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Systematic review of perioperative selective decontamination of the digestive tract in elective gastrointestinal surgery. BJS 2013; 100: 1579-1588.

Published: 9th October 2013

Authors: D. Roos, L. M. Dijksman, J. G. Tijssen, D. J. Gouma, M. F. Gerhards, H. M. Oudemans‐van Straaten et al.


Studies on selective decontamination of the digestive tract (SDD) in elective gastrointestinal surgery have shown decreased rates of postoperative infection and anastomotic leakage. However, the prophylactic use of perioperative SDD in elective gastrointestinal surgery is not generally accepted.


A systematic review of randomized clinical trials (RCTs) was conducted to compare the effect of perioperative SDD with systemic antibiotics (SDD group) with systemic antibiotic prophylaxis alone (control group), using MEDLINE, Embase and the Cochrane Central Register of Controlled Trials. Endpoints included postoperative infection, anastomotic leakage, and in‐hospital or 30‐day mortality.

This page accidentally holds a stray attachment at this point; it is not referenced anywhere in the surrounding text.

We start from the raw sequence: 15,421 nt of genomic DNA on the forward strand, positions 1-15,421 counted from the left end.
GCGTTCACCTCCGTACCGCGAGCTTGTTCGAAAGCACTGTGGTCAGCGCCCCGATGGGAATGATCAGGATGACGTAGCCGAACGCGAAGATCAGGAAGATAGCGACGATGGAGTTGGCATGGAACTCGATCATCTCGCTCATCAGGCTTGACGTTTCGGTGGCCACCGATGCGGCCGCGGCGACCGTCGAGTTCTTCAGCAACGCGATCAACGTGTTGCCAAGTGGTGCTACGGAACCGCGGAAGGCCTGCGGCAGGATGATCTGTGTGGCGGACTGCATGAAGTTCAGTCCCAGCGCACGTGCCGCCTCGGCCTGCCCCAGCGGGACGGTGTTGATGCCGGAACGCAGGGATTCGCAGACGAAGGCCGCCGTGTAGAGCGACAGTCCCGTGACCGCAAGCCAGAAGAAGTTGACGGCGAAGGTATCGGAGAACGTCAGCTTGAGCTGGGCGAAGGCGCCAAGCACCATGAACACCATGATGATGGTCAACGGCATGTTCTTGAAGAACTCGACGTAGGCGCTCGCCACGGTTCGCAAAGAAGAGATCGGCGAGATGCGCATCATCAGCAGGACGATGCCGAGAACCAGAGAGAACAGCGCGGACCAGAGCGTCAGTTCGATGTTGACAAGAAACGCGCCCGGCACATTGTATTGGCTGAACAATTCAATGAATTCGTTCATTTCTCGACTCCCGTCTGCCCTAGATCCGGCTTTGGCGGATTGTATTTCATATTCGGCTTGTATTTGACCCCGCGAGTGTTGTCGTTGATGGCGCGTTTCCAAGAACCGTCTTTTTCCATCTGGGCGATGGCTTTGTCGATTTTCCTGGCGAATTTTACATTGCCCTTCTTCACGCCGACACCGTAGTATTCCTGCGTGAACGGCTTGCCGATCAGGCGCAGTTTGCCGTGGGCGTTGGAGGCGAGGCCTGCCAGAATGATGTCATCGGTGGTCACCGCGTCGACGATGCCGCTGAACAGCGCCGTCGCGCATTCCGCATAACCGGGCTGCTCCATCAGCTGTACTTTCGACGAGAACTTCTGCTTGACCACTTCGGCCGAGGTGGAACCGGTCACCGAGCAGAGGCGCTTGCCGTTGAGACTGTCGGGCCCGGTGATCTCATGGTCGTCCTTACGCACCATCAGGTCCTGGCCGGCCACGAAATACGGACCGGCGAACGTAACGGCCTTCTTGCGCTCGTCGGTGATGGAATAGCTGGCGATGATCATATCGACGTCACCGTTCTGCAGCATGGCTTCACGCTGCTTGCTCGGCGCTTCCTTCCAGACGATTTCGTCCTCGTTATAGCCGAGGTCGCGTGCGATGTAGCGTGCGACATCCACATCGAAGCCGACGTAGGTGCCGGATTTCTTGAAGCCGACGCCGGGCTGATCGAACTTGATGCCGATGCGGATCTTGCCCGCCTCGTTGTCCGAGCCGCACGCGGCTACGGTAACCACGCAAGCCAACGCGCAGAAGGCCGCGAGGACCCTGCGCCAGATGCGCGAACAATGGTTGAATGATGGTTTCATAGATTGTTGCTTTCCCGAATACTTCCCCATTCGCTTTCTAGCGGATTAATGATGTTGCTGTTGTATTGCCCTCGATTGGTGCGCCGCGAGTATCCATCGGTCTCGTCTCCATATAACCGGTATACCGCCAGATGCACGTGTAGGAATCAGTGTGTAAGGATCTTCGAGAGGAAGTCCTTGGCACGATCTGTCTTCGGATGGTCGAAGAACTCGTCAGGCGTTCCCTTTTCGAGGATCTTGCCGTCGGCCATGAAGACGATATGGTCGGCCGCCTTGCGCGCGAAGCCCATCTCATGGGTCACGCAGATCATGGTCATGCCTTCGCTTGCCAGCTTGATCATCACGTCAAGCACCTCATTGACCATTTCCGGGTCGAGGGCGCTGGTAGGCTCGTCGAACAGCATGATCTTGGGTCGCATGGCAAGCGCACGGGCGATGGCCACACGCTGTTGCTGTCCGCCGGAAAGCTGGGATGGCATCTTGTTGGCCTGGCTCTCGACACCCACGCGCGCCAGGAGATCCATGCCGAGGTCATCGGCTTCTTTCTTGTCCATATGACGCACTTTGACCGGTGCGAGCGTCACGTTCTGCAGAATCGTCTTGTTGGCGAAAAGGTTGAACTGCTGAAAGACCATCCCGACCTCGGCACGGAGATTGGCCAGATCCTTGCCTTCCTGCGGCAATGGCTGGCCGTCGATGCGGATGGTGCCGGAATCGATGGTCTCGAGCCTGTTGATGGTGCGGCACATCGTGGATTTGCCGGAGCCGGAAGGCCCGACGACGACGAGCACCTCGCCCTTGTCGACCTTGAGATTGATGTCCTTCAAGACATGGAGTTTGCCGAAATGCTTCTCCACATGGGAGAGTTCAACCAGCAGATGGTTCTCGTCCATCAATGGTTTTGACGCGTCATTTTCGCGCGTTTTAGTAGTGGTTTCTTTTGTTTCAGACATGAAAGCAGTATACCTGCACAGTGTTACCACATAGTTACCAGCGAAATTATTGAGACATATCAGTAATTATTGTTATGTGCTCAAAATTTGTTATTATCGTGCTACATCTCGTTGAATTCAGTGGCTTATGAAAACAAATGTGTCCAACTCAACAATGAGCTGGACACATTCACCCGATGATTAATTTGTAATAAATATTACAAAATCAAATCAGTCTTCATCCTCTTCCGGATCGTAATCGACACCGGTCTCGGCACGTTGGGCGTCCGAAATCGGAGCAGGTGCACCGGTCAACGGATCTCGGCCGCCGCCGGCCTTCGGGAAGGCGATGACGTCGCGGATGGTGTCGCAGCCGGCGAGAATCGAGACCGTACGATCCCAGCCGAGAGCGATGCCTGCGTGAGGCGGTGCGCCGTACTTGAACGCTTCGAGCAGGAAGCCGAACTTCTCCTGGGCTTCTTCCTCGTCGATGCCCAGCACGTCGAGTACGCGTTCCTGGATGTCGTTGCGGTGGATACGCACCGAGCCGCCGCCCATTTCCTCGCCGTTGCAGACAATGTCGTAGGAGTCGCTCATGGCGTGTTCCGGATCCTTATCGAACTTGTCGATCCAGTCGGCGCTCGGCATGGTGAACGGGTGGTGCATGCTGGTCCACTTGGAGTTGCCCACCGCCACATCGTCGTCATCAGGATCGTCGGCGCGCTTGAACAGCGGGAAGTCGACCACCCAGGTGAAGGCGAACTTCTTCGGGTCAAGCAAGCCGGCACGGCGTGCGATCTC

Eight RCTs published between 1988 and 2011, with a total of 1668 patients (828 in the SDD group and 840 in the control group), were included in the meta‐analysis. The total number of patients with infection (reported in 5 trials) was 77 (19·2 per cent) of 401 in the SDD group, compared with 118 (28·2 per cent) of 418 in the control group (odds ratio 0·58, 95 per cent confidence interval 0·42 to 0·82; P = 0·002). The incidence of anastomotic leakage was significantly lower in the SDD group: 19 (3·3 per cent) of 582 patients versus 44 (7·4 per cent) of 595 patients in the control group (odds ratio 0·42, 0·24 to 0·73; P = 0·002).


This systematic review and meta‐analysis suggests that a combination of perioperative SDD and perioperative intravenous antibiotics in elective gastrointestinal surgery reduces the rate of postoperative infection including anastomotic leakage compared with use of intravenous antibiotics alone.

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